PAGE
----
I do not necessarily endorse or recommend FalconStor NSS over competing products from more familiar names, but I commend them for adding VAAI support. There the first small vendor to do so, and their software virtualization platform spreads the availability of this important software capability.
I am often questioned during my Storage for Virtual Environments seminar presentations about VMware’s Pluggable Storage Architecture (PSA). This system is fairly straightforward and concept: VMware provides native multipathing support for a variety of storage arrays, and allows third parties to substitute their own plug-ins at various points in the stack. But the profusion of acronyms and third-party options makes it difficult for end-users to figure out what is going on.
VMware’s vStorage API for Array Integration (VAAI) is one of the most-important storage technology advances of the decade, allowing the ESX to integrate and coordinate operations with supported enterprise storage arrays. IBM was notably absent from the party, but they’ve turned on the VAAI heat, releasing full support for the XIV and SVC and promising DS8000 in the near future.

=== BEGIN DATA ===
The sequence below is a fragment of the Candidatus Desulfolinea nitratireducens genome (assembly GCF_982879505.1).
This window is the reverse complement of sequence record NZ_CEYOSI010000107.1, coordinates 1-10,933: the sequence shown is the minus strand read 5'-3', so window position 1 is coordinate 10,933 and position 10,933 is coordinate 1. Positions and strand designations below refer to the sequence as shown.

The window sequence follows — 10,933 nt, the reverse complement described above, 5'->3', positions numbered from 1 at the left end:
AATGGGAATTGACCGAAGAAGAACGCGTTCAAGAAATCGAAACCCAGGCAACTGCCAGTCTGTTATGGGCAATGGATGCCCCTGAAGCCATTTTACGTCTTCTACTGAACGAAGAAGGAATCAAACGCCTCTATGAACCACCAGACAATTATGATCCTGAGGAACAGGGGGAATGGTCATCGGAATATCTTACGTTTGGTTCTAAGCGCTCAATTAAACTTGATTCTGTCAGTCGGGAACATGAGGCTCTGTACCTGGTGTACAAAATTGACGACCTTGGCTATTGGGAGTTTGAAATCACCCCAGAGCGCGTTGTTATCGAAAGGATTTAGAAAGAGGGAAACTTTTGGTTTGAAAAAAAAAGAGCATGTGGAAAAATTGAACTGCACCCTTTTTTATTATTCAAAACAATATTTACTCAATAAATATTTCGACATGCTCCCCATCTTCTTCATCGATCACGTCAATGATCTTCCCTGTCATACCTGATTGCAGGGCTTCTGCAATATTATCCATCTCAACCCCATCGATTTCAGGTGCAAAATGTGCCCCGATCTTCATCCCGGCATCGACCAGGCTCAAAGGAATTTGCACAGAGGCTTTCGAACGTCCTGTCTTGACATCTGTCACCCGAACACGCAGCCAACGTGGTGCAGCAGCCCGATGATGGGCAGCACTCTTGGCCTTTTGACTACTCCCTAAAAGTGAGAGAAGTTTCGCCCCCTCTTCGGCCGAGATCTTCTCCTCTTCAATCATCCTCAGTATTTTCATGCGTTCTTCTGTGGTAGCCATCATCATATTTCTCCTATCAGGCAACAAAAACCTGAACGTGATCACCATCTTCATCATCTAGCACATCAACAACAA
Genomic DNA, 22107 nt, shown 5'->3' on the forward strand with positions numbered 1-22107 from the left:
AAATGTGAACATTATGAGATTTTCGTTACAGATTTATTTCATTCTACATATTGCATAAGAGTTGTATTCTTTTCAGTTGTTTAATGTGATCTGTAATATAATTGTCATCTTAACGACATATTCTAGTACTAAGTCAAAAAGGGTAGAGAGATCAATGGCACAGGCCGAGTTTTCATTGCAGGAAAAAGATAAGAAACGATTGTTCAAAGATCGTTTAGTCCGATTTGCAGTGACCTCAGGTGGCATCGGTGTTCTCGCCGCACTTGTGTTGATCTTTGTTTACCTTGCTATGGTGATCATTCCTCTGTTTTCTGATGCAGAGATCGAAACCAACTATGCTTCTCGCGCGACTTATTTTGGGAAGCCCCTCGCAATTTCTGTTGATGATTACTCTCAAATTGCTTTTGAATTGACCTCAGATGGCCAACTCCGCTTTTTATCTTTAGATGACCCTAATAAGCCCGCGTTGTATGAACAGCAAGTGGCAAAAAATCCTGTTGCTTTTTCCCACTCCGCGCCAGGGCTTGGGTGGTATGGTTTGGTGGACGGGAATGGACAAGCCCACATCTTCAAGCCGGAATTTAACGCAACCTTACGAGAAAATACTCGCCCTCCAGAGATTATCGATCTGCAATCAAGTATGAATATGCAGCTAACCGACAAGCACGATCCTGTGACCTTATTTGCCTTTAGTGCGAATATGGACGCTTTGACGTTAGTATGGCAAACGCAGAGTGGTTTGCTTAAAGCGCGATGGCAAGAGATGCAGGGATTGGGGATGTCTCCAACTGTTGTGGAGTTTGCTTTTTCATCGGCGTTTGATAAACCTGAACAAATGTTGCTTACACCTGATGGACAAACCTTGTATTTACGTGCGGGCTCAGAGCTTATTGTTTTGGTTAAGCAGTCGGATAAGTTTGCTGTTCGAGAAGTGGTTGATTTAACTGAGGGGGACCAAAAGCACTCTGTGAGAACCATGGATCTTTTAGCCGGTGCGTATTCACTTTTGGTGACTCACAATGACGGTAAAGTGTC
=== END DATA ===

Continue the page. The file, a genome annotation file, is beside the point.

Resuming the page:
Although the core issues with thin provisioning revolve around communication, it presents unique challenges to the storage array as well. We talked about granularity of pages, and the comments for that piece were extremely enlightening. Now let’s consider another key factor: Scheduling.
The most exciting enhancements in VMware vSphere 4.1 is the addition of vStorage API for Array Integration (VAAI). This new API allows VMware ESX to offload storage processing functions to capable storage arrays, reducing the workload on the server hardware in introducing new and exciting possibilities for performance and efficiency. VAAI in ESX 4.1 includes three separate capabilities: block zeroing, full copy, and hardware assisted locking.